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NSF GRFP Awardees Announced


The purpose of the NSF Graduate Research Fellowship Program (GRFP) is to help ensure the quality, vitality, and diversity of the scientific and engineering workforce of the United States. A goal of the program is to broaden participation of the full spectrum of diverse talents in STEM. The program recognizes and supports outstanding graduate students in NSF-supported science, technology, engineering, and mathematics disciplines who are pursuing research-based master’s and doctoral degrees at accredited United States institutions.

This year, five ME graduate students are recipients of the 2024 awards. Read their brief bios and descriptions of their research endeavors below.

Eugene Kochergin

Eugene Kochergin is an intrigued mechanical engineering graduate student at the University of Michigan scouting for a career in research. He has extensive research experience starting from undergrad, where he specialized in simulating and interpreting mathematical models of complex real world phenomena such as disease spreading or vehicle slipping. Now, he works on developing evasive steering solutions for autonomous vehicles at different speeds and terrain. There, he gets to study how tire nonlinearities affect where and how the vehicle travels.

“For autonomous vehicles to be trusted to operate at high speeds or on difficult terrain, they must be capable of recovering from dangerous situations encountered in those conditions,” Kochergin said. “My specific research goal is in exploring whether or not Koopman Operator based Contingent Model Predictive Control can be reliably utilized to create strides in safe, adaptive, robust, and computationally efficient lateral controllers with potential applications towards safe autonomous off road driving.”

Advised by Bogdan Epureanu and Tulga Ersal

Chae Woo Lim

Chae Woo Lim is a SUGS Master’s student in Mechanical Engineering. He is a member of the Evolution and Motion of Biology and Robotics lab, led by Dr. Talia Moore, and the Image-Guided Medical Robotics Lab, led by Dr. Mark Draelos.

Lim said, “My research focuses on utilizing soft robotics for medical applications. Soft surgical robots have the potential to conduct complex surgical tasks with increased safety, reduced invasiveness, and faster recovery times compared to rigid medical robots and devices. The work I proposed was to develop a novel way of navigating the cerebrovascular pathways to conduct percutaneous coronary intervention for ischemic stroke prevention.”

“I am truly honored to be awarded the NSF GRFP fellowship. I am especially grateful for my advisors, instructors, and friends who have supported me throughout my research journey. I am excited to use this opportunity to create innovative solutions that can improve the safety and effectiveness of medical procedures.”

Maggie Zhang

Maggie Zhang is a first year Mechanical Engineering PhD Student in the Evolution and Motion of Biology and Robotics (EMBiR) Lab advised by Dr. Talia Moore. Her current research focuses on leveraging the unique biomechanical abilities of animals for designing improvements in robotic locomotion. In addition to her work with animal biomechanics, she is also focused on designing assistive care devices for animals at the Detroit Zoo and Zoo Atlanta. Prior to her doctoral studies, Maggie earned her Bachelor’s degree in Mechanical Engineering with a minor in German from Georgia Tech.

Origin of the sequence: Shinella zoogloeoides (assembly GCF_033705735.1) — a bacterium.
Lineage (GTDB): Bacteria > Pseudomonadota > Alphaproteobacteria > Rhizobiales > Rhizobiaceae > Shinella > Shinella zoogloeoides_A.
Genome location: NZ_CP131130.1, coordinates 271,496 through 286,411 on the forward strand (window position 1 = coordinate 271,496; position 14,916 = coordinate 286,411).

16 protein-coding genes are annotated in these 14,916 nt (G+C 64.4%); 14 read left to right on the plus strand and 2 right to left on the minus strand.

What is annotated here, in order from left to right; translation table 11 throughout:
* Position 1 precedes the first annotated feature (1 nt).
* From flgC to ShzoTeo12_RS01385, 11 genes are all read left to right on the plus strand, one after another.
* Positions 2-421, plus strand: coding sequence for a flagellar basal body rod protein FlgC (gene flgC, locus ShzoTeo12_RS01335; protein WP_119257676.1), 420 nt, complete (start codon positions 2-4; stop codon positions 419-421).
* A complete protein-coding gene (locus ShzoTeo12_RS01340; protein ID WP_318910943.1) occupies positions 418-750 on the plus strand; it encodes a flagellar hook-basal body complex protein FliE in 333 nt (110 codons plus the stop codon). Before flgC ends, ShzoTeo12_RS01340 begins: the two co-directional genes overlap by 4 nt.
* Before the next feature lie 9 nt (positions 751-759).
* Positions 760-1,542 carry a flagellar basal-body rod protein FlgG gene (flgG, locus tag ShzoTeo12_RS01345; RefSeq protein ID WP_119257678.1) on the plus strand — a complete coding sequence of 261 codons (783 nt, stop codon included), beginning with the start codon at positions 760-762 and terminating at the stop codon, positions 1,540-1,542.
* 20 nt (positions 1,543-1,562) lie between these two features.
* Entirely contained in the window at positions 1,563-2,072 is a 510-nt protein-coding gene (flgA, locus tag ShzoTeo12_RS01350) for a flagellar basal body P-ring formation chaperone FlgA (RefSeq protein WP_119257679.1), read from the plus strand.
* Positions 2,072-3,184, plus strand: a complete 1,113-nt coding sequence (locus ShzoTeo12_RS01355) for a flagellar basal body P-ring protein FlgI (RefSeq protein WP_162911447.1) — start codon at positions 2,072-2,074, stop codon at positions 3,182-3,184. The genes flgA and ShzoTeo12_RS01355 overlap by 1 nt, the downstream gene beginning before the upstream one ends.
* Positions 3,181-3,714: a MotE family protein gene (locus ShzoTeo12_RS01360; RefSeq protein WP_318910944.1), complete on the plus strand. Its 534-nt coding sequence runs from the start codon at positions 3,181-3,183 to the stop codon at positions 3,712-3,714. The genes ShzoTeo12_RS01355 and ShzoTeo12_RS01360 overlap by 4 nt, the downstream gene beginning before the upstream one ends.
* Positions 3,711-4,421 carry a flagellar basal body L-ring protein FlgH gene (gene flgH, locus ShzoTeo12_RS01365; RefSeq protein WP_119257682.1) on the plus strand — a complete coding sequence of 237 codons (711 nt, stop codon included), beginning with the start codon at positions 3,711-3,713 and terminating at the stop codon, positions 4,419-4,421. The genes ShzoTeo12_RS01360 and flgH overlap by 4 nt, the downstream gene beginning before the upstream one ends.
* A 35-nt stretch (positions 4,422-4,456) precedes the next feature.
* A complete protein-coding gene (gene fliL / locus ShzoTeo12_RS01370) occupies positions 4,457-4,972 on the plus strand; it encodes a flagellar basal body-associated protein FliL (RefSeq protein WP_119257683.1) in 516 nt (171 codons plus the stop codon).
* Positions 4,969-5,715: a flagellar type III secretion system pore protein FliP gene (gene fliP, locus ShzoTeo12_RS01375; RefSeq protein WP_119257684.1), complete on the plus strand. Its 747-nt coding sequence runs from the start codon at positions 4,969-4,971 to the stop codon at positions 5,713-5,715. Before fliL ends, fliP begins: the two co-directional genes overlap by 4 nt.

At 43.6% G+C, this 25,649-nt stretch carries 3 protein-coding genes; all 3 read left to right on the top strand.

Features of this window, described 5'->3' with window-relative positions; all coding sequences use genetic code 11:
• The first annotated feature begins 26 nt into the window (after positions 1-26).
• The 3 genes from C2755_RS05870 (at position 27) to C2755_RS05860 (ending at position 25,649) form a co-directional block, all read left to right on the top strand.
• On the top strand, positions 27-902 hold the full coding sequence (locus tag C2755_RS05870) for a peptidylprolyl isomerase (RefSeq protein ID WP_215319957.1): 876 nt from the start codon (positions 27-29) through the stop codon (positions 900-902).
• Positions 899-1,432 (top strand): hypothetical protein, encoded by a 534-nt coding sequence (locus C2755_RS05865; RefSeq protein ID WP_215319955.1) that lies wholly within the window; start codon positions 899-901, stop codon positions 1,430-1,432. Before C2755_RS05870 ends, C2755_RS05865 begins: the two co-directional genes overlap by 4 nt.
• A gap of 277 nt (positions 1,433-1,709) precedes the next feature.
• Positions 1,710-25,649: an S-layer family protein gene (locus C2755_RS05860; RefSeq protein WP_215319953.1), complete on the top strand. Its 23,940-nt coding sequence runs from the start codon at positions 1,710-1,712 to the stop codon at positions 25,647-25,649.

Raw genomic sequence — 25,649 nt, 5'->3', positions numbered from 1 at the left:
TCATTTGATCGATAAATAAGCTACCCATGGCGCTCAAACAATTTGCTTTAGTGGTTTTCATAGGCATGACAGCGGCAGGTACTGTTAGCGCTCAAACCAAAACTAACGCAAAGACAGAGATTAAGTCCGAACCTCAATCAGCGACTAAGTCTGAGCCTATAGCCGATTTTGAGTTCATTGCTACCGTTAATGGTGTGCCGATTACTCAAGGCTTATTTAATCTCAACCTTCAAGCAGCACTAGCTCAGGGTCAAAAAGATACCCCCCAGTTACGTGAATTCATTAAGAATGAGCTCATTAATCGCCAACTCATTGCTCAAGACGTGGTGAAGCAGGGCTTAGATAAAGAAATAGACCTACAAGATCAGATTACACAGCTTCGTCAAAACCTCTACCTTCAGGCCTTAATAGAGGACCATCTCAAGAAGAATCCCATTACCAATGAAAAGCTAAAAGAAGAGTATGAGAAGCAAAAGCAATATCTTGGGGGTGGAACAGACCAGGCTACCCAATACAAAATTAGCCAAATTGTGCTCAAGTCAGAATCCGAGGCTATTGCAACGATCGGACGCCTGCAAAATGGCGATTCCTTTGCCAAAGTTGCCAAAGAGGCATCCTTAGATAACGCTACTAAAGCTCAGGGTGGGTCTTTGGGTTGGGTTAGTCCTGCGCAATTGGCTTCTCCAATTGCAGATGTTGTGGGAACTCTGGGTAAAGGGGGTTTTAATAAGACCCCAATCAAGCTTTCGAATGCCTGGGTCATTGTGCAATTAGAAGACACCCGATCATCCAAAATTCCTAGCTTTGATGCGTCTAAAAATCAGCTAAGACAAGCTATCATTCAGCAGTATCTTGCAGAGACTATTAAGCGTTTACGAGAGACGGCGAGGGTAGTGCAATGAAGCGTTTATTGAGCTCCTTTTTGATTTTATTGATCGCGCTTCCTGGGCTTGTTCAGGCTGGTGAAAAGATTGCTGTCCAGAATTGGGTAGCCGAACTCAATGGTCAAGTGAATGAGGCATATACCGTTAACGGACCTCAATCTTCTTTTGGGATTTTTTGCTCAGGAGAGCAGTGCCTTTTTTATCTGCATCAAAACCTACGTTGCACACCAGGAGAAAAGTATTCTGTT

“Bio-inspired design is a commonly explored method for developing new and novel robotics, but is traditionally focused towards an exterior mimic of motion rather than true function,” Zhang said. “My goal is to study the anatomy of animals with tail-like appendages in hopes of informing a new method to optimize design choices in creating continuum robots and expand the applications of these new robotics.”

Advised by Talia Moore

Lorenzo Franceschetti

Lorenzo Franceschetti is a first-year PhD student from Knoxville, Tennessee. He graduated from the University of Tennessee in 2023 with a B.S. in aerospace engineering. His research has focused on high-temperature thermal management. As an intern at a nuclear company, he worked on energy transport and storage technology.

Franceschetti said, “The efficiency of modern energy technology, such as solar cells or light-emitting diodes (LEDs), is limited by the undesirable generation of waste heat. In my research with the Heat Transfer Physics group, I am exploring innovative methods to recycle waste heat in LEDs to improve their electricity-to-light conversion efficiency. I am grateful to have received the NSF award so that I may concentrate on this research and try to make an impact on the quest for new, efficient, and sustainable technologies.”

Advised by Massoud Kaviany

Eric Roman

Eric Roman’s research focuses on the lithium metal/solid electrolyte interface in solid state batteries. His past research experiences have been at the Illinois State Geological Survey, the National Renewable Energy Laboratory, and the University of Illinois at Urbana-Champaign. He is passionate about the energy transition, having done research in carbon capture, power electronics for electric vehicles, and electric vehicle chargers.

Advised by Neil Dasgupta

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